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dc.contributor.advisorBeukes, J.P.
dc.contributor.advisorVan Zyl, P.G.
dc.contributor.authorGlastonbury, Ralph Ivor
dc.date.accessioned2015-11-24T07:53:41Z
dc.date.available2015-11-24T07:53:41Z
dc.date.issued2014
dc.identifier.urihttp://hdl.handle.net/10394/15245
dc.descriptionMSc (Chemistry), North-West University, Potchefstroom Campus, 2014en_US
dc.description.abstractThe Bushveld Igneous Complex (BIC) in South Africa holds approximately three quarters of the world’s viable chromite ore deposits. Most chromite is used for the production of ferrochromium (FeCr), which is a relatively crude alloy. Several chromite seams exist in the BIC. The most economically viable seams are the lower group 6 (LG6), the middle group 1 and 2 (MG1 and 2) and the upper group 2 (UG2) seams. The LG and MG seams are exploited specifically for their chromium content, whereas the UG2 seam is mainly exploited for platinum group minerals (PGM). However, the upgraded UG2 chromite in the PGM tailing is increasingly being used as a feedstock for FeCr production. Many different process variations exist for FeCr production. However, the process option applied in most green and brown field FeCr expansion projects during the last two decades in South Africa has been the oxidative sintered process (also referred to as the Outotec or Outokumpu process). Notwithstanding the common application of the oxidative sintered pelletised feed technology in the South African FeCr industry, and the increased utilisation of beneficiated UG2 ore, a direct comparison of the physical properties of oxidative sintered pellets produced from UG2 with the physical properties of that produced with conventional metallurgical grade chromite ore is currently lacking in the peer-reviewed scientific literature. Therefore, the physical properties of oxidative sintered pellets produced from a typical beneficiated South African UG2 ore were compared with the physical properties of that produced with conventional South African metallurgical grade chromite ore in this study. The results indicated that the case study metallurgical grade chromite ore required 13 kWh/t more energy to mill than the case study UG2 ore prior to pelletisation, which can lead to substantial cost savings. The compressive strength of the oxidative sintered pellets of both case study ores statistically showed that oxidative sintered pellets made from UG2 ore were the same or better than those prepared from metallurgical grade chromite ore. A comparison of the abrasion strengths of the oxidative sintered pellets of both case study ores indicated that the pellets prepared from UG2 ore were superior compared to the metallurgical grade pellets. The reasons for the superior UG2 pellet strength were investigated with backscatter-, secondary electron- and elemental X-ray mapping scanning electron microscopy (SEM), which indicated that differences in crystalline structures at least partially contributed to the differences observed. Results presented here can be utilised by FeCr producers to better quantify the advantages and disadvantages associated with the use of UG2 ore for FeCr production.en_US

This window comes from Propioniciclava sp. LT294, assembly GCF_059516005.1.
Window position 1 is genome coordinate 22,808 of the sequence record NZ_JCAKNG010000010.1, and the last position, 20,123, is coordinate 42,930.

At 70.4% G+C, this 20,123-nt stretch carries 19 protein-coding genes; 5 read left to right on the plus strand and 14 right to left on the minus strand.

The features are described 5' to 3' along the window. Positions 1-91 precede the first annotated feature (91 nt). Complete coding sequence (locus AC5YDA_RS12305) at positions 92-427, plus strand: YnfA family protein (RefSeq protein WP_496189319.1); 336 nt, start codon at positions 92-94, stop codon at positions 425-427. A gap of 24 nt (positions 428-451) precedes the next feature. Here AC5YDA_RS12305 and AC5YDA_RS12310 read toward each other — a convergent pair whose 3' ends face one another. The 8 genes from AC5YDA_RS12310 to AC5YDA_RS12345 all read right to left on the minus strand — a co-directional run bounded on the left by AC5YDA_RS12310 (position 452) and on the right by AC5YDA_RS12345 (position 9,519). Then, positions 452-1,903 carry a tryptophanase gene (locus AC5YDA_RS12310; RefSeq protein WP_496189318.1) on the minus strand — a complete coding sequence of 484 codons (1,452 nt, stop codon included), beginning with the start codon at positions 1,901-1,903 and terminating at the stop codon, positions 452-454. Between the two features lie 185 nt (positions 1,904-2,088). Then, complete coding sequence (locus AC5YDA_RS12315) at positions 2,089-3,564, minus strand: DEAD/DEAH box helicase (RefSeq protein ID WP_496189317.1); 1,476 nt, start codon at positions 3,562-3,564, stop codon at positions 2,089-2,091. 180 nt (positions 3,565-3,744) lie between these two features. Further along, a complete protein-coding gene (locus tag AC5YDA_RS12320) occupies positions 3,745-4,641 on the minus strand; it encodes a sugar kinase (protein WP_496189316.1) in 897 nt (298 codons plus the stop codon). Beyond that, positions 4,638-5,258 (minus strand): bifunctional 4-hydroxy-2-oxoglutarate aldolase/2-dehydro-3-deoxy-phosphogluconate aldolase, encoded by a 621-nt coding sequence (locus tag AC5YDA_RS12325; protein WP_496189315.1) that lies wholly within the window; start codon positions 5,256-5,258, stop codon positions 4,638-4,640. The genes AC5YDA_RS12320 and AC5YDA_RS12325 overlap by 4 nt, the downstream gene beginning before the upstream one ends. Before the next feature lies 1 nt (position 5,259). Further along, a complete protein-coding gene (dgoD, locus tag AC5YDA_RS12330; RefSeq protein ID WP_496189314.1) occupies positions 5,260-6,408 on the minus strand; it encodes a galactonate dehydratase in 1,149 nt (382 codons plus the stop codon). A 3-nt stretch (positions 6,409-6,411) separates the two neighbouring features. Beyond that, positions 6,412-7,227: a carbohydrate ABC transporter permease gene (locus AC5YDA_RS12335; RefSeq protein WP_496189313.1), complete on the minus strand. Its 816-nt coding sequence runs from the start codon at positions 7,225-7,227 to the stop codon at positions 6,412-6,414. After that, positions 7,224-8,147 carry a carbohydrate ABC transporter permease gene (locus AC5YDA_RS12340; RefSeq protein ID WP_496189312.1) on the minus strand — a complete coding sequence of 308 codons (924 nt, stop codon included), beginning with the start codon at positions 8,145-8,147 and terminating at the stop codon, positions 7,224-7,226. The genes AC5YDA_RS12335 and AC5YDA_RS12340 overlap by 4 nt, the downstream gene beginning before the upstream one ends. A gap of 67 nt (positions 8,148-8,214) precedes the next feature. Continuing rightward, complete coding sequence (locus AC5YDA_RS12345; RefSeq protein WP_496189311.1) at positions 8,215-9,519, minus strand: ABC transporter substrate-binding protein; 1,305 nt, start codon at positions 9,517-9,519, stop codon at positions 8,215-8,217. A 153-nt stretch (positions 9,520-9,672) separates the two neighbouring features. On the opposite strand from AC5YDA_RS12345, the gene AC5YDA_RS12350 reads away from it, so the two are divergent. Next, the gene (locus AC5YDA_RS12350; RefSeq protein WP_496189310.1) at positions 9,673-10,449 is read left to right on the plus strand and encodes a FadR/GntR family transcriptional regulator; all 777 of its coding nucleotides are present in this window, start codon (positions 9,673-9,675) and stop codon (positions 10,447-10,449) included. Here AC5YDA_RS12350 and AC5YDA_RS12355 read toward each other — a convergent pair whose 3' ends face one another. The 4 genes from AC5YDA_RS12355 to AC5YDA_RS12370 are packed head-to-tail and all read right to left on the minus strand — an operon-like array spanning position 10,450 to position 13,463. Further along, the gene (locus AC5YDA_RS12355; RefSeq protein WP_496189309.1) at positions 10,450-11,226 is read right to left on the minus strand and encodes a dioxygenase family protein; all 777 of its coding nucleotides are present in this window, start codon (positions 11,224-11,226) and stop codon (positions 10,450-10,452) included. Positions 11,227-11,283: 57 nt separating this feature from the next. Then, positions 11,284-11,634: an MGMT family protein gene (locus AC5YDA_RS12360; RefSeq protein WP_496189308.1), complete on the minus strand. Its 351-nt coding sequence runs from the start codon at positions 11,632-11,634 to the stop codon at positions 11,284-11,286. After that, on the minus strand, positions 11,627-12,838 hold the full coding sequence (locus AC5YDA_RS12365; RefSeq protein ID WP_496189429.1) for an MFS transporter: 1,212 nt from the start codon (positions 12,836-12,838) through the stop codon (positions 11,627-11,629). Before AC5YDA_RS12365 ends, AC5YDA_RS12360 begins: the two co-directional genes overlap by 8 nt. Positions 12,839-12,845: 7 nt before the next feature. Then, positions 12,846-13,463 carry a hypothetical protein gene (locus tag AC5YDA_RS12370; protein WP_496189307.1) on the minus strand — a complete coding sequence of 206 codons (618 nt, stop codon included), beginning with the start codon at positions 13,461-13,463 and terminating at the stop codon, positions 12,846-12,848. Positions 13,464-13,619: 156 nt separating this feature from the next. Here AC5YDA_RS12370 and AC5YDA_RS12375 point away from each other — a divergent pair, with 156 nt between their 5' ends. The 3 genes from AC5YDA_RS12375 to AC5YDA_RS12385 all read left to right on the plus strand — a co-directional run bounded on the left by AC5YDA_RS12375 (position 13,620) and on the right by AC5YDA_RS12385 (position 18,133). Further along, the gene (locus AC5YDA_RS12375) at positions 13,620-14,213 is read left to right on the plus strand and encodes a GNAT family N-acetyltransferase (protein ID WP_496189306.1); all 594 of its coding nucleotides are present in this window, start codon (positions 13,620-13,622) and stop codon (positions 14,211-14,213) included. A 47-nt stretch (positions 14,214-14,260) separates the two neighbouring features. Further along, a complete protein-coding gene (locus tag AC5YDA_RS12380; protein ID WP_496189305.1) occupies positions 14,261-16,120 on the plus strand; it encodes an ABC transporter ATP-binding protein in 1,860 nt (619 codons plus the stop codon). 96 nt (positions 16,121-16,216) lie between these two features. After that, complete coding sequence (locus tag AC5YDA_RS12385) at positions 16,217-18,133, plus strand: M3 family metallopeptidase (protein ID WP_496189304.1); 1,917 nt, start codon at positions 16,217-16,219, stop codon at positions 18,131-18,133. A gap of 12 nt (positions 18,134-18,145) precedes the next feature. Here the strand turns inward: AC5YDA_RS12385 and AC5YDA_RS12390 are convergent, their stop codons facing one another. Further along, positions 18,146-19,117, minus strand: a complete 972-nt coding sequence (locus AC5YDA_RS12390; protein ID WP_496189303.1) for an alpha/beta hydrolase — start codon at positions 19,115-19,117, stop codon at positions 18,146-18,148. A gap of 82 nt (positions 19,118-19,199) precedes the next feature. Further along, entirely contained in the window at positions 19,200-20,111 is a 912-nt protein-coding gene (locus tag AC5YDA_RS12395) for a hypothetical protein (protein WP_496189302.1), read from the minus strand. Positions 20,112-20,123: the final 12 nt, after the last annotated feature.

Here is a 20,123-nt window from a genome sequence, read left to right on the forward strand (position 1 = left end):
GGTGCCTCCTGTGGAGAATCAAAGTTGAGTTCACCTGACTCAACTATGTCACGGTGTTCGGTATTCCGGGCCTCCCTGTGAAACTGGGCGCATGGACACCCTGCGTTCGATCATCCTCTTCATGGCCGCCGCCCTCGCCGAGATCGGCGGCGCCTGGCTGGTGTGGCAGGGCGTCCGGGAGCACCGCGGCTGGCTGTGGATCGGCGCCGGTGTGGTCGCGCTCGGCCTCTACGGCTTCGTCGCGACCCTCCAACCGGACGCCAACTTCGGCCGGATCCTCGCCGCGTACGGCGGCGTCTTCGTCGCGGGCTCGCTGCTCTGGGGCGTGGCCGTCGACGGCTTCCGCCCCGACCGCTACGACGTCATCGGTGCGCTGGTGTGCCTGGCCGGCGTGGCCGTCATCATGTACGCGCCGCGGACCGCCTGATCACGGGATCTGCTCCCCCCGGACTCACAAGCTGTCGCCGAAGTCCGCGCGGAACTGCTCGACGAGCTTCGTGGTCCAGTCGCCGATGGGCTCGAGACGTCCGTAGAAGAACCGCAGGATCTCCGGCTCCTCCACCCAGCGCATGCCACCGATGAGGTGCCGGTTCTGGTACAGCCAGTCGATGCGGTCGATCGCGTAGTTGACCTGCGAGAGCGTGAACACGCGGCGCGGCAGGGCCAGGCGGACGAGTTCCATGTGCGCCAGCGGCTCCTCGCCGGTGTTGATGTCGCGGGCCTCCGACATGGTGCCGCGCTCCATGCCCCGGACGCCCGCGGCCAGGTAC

dc.language.isoenen_US
dc.subjectSouth Africaen_US
dc.subjectUG2 and metallurgical grade chromiteen_US
dc.subjectOxidative sintered pelletsen_US
dc.subjectCompressive and abrasion strengthsen_US
dc.subjectMilling energy requirementsen_US
dc.titleComparison of physical properties of oxidative sintered pellets produced with UG2 or metallurgical grade South African chromite : a case studyen
dc.typeThesisen_US
dc.description.thesistypeMastersen_US
dc.contributor.researchID10710361 - Van Zyl, Pieter Gideon (Supervisor)
dc.contributor.researchID10092390 - Beukes, Johan Paul (Supervisor)


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